Naturally you don’t want to see the message any more than you want to run the risk of damaging any of the data on your TouchPad, so to correctly remove it begin by closing the Windows Explorer window that you used to browse the tablet’s contents.
Next, find the device listed in the System Tray and select Eject. You can also use Windows Explorer to Eject the device, just as long as you’re not currently viewing the contents of your HP TouchPad.
Mac users should drag the icon for the drive from the desktop to Trash.
5.7 Cloud Storage
The lack of removable storage for tablets and mobile phones has accelerated the rush towards cloud computing, typically the provision of a large chunk of storage space held on a remote server and accessed through the Internet.
Many cloud storage solutions are available for the TouchPad, from Google Documents to Dropbox (both of which can be added to your TouchPad as accounts rather than apps) but if you have purchased a HP TouchPad then you might as well take advantage of Box, available from the HP App Catalog.
This app gives any TouchPad owner an amazing 50 GB of free storage space, certainly more than enough for most users. The service is free and the app is free – all you need to do is install the app and register to use it!
With cloud storage you can upload any vital data you want to keep, where it will be accessible via your web browser on other devices such as your PC or mobile phone.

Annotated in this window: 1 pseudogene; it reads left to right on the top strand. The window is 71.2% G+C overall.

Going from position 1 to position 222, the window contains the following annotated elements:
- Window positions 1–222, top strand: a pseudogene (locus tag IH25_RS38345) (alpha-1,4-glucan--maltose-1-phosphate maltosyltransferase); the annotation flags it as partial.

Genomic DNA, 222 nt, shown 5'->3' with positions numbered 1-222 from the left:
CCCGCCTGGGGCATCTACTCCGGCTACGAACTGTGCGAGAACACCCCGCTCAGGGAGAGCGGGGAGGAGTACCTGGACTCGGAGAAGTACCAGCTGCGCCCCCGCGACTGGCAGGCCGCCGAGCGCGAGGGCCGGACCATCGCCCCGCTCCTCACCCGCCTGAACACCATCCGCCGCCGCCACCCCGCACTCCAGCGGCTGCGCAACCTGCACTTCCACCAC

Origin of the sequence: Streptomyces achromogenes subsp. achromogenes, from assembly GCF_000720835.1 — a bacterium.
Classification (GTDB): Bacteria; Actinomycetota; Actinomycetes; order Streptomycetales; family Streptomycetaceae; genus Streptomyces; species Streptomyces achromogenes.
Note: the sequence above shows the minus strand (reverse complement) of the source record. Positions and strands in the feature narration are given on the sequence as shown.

Various options for communication are available on the HP TouchPad, from the expected email to text, voice and video messaging.
These are all available from just two native apps. First comes the Email app; this can handle multiple accounts, allows the movement of messages between folders as well as printing and is presented with a useful panelled interface making it very easy to get a full screen view of what is going on.
Messaging, meanwhile, is handled courtesy of a single app, designed to allow users to enjoy communication with their contacts with the minimum of fuss.
6.1 Navigating the Email Client
In order to use the email client, you must first have setup an account, as described in Chapter 3.
With this done, launch Email from the Launcher bar; note that you can also add an account using the Email > Preferences and Accounts menu option in the Email client.
After setting up your email account, it will be listed in the left-hand pane, much as it would in a desktop email client. In the middle of the screen you should see your Inbox contents listed, while the right-side will display your email message. At the lower left corner of the middle and right sections you should notice a small panel, comprising three vertical lines, which can be dragged to alter the amount of screen real estate that is dedicated to each portion of the email app.
These are great for getting a good look at your messages, something that is particularly useful as unlike a desktop email client you cannot open emails in their own window.